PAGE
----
(Reuters) - AT&T Inc's (T.N) $49-billion bid for DirecTV (DTV.O) is unlikely to be blocked by U.S. authorities, the Wall Street Journal reported, citing people familiar with the matter.
Regulators at both the Justice Department and the Federal Communications Commission (FCC) are nearing a decision that is poised to clear the deal with some conditions, people familiar with the review had previously told Reuters.
AT&T has not yet met with FCC reviewers to hash out the details of those conditions, but the negotiations were expected to begin in a matter of days, according to sources familiar with the matter.
One of the possible conditions AT&T could agree to involves how the company deals with streaming video, the Journal reported. (http://on.wsj.com/1QFPUh2)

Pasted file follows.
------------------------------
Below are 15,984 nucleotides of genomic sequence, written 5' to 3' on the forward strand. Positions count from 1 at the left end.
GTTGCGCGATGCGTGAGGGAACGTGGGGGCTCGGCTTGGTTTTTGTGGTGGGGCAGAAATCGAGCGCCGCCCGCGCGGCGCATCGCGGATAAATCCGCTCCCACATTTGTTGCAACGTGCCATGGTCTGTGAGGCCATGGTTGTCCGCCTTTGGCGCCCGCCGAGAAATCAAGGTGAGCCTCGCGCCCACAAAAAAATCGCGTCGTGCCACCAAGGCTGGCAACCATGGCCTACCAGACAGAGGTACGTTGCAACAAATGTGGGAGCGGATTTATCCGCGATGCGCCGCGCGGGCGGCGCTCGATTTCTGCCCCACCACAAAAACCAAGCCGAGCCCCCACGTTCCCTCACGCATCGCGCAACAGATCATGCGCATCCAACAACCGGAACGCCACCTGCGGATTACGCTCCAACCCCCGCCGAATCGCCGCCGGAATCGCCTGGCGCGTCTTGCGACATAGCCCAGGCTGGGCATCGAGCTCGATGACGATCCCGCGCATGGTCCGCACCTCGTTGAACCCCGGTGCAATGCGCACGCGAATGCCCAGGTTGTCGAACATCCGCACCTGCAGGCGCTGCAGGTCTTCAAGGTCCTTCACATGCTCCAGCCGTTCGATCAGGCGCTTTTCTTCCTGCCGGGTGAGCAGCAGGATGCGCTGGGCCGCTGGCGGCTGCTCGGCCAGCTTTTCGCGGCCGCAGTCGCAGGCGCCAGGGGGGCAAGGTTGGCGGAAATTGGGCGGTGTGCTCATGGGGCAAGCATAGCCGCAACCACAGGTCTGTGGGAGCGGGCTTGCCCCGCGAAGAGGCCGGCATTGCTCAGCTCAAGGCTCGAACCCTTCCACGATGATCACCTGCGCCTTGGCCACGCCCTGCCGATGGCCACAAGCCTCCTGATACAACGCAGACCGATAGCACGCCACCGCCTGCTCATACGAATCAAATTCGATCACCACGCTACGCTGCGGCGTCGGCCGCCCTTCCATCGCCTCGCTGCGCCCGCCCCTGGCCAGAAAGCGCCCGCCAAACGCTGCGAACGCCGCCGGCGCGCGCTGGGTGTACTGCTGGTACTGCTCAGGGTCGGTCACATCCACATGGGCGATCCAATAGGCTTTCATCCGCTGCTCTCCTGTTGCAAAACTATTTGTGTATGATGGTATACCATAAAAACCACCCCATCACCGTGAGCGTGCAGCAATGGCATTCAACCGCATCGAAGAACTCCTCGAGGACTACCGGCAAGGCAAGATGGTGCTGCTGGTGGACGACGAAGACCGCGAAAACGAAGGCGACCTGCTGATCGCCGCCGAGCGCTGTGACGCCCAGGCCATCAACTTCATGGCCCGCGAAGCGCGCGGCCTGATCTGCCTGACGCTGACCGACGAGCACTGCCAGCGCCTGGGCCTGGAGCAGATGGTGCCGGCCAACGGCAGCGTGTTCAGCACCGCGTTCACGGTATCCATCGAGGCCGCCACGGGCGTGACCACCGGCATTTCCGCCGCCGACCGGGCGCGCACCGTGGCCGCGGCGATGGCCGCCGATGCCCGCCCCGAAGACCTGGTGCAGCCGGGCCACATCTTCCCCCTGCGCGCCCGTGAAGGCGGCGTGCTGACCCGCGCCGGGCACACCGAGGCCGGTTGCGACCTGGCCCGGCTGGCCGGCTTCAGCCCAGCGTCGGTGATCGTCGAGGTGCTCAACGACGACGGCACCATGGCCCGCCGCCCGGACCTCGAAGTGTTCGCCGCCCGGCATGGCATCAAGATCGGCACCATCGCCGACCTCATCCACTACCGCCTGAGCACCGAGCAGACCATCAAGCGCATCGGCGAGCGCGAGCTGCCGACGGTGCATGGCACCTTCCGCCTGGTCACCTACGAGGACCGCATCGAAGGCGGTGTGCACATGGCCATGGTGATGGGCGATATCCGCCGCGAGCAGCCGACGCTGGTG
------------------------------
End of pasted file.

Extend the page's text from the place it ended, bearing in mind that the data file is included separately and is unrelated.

AT&T declined to comment and DirecTV was not immediately available for comment. An FCC spokesman declined to comment.
AT&T, the second-largest U.S. wireless provider, in May last year offered to buy DirecTV, the biggest satellite TV provider, to create the largest U.S. pay TV company.
The deal highlights AT&T's pressing need for fresh avenues of growth beyond the maturing U.S. cellular business, which has become increasingly competitive.
AT&T's shares were up 0.7 percent at $33.71, while DirecTV rose 1.6 percent to $90.83.
(Reporting by Anya George Tharakan and Subrat Patnaik in Bengaluru and Alina Selyukh in Washington; Editing by Savio D'Souza)